By By Frederick N. Rasmussen and The Baltimore Sun
May 12, 2012 | 2:25 PM
Death came for Arunah Shepherdson Abell on April 19, 1888, just 27 days before he would have celebrated the 51st anniversary of the newspaper he founded in Baltimore in 1837.
Abell, who was in his city townhouse at Charles and Madison streets near Mount Vernon Place, had retired about 9:30 the night before, "fully himself in all save physical activity," reported The Sun in a news article the next morning announcing his death.
He awakened at 2 a.m. complaining of "shortness of breath and a general feeling of oppression," reported the newspaper, and requested that the gas light be lowered. He then fell back to sleep.
"In a short time, however, he became unconscious and sank without pain into what appeared to be a slumber, but which was in reality the beginning of death, and he passed away in this gentle manner at 3:05 o'clock," reported the newspaper.
As dawn rose across the city, the news of Abell's death quickly spread to the newspaper's headquarters in the Sun's Iron Building at Baltimore and South streets, when an announcement was posted on bulletin boards.
It was published in the newspaper's late editions and also in an extra.
"The news soon spread over the city, and it was a subject of general regret. His death was the result of general decay of the vital powers, and not caused by any organic or functional troubles," observed the newspaper.
"The great fight he made against wearing out of nature was not apparent to those who met him casually on the streets or from time to time in the various walks of life, but impressed those who were in daily contact with him," reported The Sun.
Abell was remembered as a "man of great natural vigor physically and mentally, he resolutely resisted the encroachments of age, and with such apparent success that few of his personal friends marked the steady decline in his strength that characterized the last few months of his life."
Three weeks before his death, Abell was at "The Sun office in a cheerful spirit, and drove out several times before being confined to his room."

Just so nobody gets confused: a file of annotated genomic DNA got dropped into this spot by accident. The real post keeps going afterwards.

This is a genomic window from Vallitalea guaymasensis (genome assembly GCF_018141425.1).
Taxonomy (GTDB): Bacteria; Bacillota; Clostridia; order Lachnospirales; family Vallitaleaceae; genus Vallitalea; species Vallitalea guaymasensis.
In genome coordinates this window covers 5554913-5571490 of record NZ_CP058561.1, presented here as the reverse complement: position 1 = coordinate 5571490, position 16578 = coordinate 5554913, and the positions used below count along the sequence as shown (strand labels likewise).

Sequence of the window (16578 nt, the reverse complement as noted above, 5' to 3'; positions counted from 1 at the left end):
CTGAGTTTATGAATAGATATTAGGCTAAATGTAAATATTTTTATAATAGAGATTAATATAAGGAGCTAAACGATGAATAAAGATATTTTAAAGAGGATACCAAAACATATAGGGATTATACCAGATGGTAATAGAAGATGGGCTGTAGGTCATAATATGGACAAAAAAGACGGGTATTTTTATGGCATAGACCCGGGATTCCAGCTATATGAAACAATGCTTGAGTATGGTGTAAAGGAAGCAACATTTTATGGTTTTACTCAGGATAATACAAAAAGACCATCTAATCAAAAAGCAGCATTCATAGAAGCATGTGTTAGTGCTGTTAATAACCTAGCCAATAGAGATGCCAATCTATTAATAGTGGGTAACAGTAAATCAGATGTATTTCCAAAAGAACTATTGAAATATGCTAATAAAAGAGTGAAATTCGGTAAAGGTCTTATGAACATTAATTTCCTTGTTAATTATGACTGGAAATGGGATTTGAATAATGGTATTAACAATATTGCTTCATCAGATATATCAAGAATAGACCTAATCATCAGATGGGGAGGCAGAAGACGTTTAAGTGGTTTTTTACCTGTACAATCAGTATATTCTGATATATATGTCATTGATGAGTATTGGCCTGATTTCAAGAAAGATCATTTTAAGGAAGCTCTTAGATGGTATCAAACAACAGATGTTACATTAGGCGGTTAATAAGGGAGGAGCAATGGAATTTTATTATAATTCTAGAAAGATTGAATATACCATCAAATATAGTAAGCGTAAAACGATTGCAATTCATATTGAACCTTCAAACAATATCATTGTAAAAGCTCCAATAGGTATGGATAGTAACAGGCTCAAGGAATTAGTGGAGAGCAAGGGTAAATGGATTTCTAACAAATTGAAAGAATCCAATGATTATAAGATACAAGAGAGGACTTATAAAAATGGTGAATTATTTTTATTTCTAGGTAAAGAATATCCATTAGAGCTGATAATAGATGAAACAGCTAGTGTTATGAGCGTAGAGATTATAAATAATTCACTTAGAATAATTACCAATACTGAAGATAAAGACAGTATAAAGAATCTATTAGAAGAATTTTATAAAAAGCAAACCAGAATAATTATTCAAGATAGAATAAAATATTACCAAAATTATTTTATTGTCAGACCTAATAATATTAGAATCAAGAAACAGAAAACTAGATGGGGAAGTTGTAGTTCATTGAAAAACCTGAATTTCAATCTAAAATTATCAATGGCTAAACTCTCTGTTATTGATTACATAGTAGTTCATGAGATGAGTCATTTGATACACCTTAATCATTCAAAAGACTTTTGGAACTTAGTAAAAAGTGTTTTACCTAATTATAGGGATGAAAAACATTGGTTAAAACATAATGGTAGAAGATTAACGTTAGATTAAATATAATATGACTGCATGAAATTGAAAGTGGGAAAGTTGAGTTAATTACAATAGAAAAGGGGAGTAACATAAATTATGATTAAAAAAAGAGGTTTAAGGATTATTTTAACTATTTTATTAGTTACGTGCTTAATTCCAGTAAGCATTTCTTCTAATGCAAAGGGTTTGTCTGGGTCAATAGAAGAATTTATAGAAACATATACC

"His self-reliance and independence were very remarkable, and well illustrated in late years, and even a short time before his death, by his objecting to ride in the street cars because people would get up and insist on his taking their seats," reported The Sun. "For this reason his democratic habit of riding in the street cars was somewhat restricted."
Abell was born Aug. 10, 1806, in East Providence, R.I., where he also was raised. He started The Sun as a penny paper in 1837. In the intervening half-century, Abell's paper as well as its owner rose to prominence.
"Mr. Abell's career in this city has been so closely identified with that of THE SUN, which is a welcome visitor to every family, that his name has long been a household word in every Baltimore home," reported the newspaper.
"He always discouraged sensationalism, scandal and idle gossip, and sought to keep THE SUN free from the contaminating influences which work so much harm through the columns of the press. His conception of the mission of journalism was far above the ordinary plane, and it may be said that if the American press were in all such cases dominated by the same principles and ideas which guided THE SUN, it would not be justly liable to the reproach so often cast upon it of abusing its vast power for both good and evil."
Abell's wake was in the east parlor of his mansion, and the next day, his funeral was held at Green Mount Cemetery. The Rev. J.S.B. Hodges, rector of Old St. Paul's Episcopal Church, conducted the service.
Tributes praising his life ranged from President Grover C. Cleveland to Baltimore Mayor Ferdinand Latrobe, who ordered that the flag over City Hall be lowered to half-staff.
One of the tributes came from Enoch Pratt, whose hardware business, Pratt & Keith, was across the alley from The Sun's first home.
Pratt had been an advertiser in its first edition, taking an ad that said nails, shovels, tacks and manure forks were available "for sale on liberal terms."
The two men became close friends, and of Abell's death, Pratt would write: "He has always been foremost in advocating all measures for the good of the city and of his fellow citizens."